A man took his small son with him to town one day to run some errands. When lunch time arrived, the two of them went to a familiar cafe for a sandwich. The father sat down on one of the stools at the counter and lifted the boy up to the seat beside him. They ordered lunch, and when the waiter brought the food, the father said, “Son, we’ll just have a silent prayer.” Dad got through praying first and waited for the boy to finish his prayer, but his son just sat with his head bowed for an unusually long time. When the son finally looked up, his father asked him, “What in the world were you praying about all that time?” With the innocence and honesty of a child, he replied, “How do I know? It was a silent prayer.” Certainly, this is a good example of how not to pray! Paul is going to tell us about how to pray. Prayer is one of the means of grace. And it is so important to us, that, in effect, Paul tells us that the entire armor of God has to go on with prayer. It is with prayer that we buckle that truth around our waists. It is with prayer that we receive that breastplate or righteousness to put on our chests. It is with prayer that we put on that readiness of the Gospel of peace. It is with prayer that we take up that shield of faith. It is with prayer that we fasten on that helmet of salvation. It is with prayer that we take up the sword of the Spirit. Prayer is not one of the pieces of the armor of God. Rather, it is the way in which we put on all the armor of God. This is really one of the most comprehensive statements about prayer in the entire Bible. It tells us how to pray, when to pray, what to pray, and for whom to pray. Let’s take these one at a time.
Firstly, we are to pray in the Spirit. This is how we are to pray. Just as the Sword is the Sword of the Spirit, so are we to pray in the Spirit. What does this mean? It means that we recognize that the Holy Spirit is the one who prays our prayers to God. The Holy Spirit intercedes for us with groaning too deep for words. When our prayers ascend to God like the incense did in the Old Testament, it is the Holy Spirit who purifies our prayers, takes out that sin from our prayers, and presents the purified result to the Father. So it means recognizing that the Holy Spirit is our Comforter.
It also means that we pray for God’s will to be done, since it is the Holy Spirit who accomplishes the will of God. So often we pray that our will be done, instead of God’s will. We pray to God with a laundry list of things that need to be done, or things that need to be ours. Instead, we should remember the helpful acronym ACTS. A stands for adoration. We adore God in our prayers. We praise Him for who He is, and for what He has done. C stands for confession. We must confess our sins to God if we expect Him to hear us. It is better to pray for the forgiveness of sins right after you praise God for who He is, since praising God for who He is reminds us of how far short we fall. And it is good to confess sins before you ask God to give you anything. I fear that we oftentimes tack on our request for the forgiveness of sins at the very end of our prayer, as if it is an afterthought. There is a reasonable order to these things. That is not to say that you have to pray this way every time. However, we need to think about how we pray, and not rush into things. Well, after we have confessed our sins, then we thank God for His blessings. That is what the T in ACTS means. Thanksgiving is so important. We must be grateful to God for all He has done, and for all He has given us. Again, we usually give a long list of things we want from God without giving God thanks for what He has given us. Our prayers often sound a lot like Anne’s prayer in Anne of Green Gables: “Gracious Heavenly Father, I thank Thee for the White Way of Delight and the Lake of Shining Waters and Bonny and the Snow Queen. I’m really extremely grateful for them. And that’s all the blessings I can think of just now to thank Thee for. As for the things I want, they’re so numerous that it would take a great deal of time to name them all, so I will only mention the two most important. Please let me stay at Green Gables; and please let me be good-looking when I grow up. I remain, Yours respectfully, Anne Shirley.” Another great example of how not to pray! And so, rather than pray selfishly, we should pray as God has taught us to pray. We should pray in the Spirit.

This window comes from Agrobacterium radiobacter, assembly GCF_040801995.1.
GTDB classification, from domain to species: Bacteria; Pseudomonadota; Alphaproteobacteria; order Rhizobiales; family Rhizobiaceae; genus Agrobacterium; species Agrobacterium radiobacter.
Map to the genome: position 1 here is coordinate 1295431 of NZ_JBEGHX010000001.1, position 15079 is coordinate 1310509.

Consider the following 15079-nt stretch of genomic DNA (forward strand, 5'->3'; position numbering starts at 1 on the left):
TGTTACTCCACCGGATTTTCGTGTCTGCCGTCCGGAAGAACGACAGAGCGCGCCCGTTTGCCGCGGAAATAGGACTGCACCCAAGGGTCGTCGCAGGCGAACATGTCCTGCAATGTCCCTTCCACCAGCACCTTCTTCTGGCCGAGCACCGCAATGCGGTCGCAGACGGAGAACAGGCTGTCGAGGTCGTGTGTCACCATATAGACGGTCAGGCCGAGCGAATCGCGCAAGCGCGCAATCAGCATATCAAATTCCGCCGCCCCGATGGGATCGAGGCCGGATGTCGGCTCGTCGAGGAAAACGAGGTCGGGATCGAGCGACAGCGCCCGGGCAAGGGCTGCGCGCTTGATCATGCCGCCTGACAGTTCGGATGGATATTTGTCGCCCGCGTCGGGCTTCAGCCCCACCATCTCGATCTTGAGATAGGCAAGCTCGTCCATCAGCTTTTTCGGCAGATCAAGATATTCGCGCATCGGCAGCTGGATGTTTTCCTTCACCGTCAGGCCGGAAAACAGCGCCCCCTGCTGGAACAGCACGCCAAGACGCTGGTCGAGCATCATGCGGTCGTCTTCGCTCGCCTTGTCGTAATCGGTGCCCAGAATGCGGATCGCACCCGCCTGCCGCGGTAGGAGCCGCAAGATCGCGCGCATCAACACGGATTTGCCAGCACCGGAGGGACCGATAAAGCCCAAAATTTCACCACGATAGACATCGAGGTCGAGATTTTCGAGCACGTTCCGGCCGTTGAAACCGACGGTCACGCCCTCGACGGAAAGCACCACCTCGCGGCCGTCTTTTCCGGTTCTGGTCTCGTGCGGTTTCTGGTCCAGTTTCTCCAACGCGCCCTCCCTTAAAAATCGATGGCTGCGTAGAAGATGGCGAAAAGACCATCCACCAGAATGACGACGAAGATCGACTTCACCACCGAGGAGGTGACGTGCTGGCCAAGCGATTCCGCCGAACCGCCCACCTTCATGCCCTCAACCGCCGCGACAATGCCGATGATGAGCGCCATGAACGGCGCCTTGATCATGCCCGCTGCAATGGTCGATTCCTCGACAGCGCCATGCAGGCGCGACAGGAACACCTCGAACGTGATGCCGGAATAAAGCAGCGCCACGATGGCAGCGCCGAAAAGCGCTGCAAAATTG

We should also pray with great vigilance. Paul tells us to be alert when we pray. Oftentimes, we think of prayer as a thing to do when we’re tired. And, since we usually close our eyes to pray, that’s the next thing to a nice long nap! We should rather be awake and give all due diligence to our prayers. When Martin Luther’s puppy happened to be at the table, he looked for a morsel from his master, and watched with open mouth and motionless eyes; he (Martin Luther) said, ‘Oh, if I could only pray the way this dog watches the meat! All his thoughts are concentrated on the piece of meat. Otherwise he has no thought, wish or hope.” I have said this before, but it bears repeating. You can pray with your eyes open. This means that you can pray when you are driving your car or tractor. What a great way to use all of that time! Yes, you do need to pay attention to what you are doing. However, most people can have a radio going on while they drive. If you can have a radio going on, then you can also pray. So, the “how” of praying has to do with praying in the Spirit, and praying with great vigilance.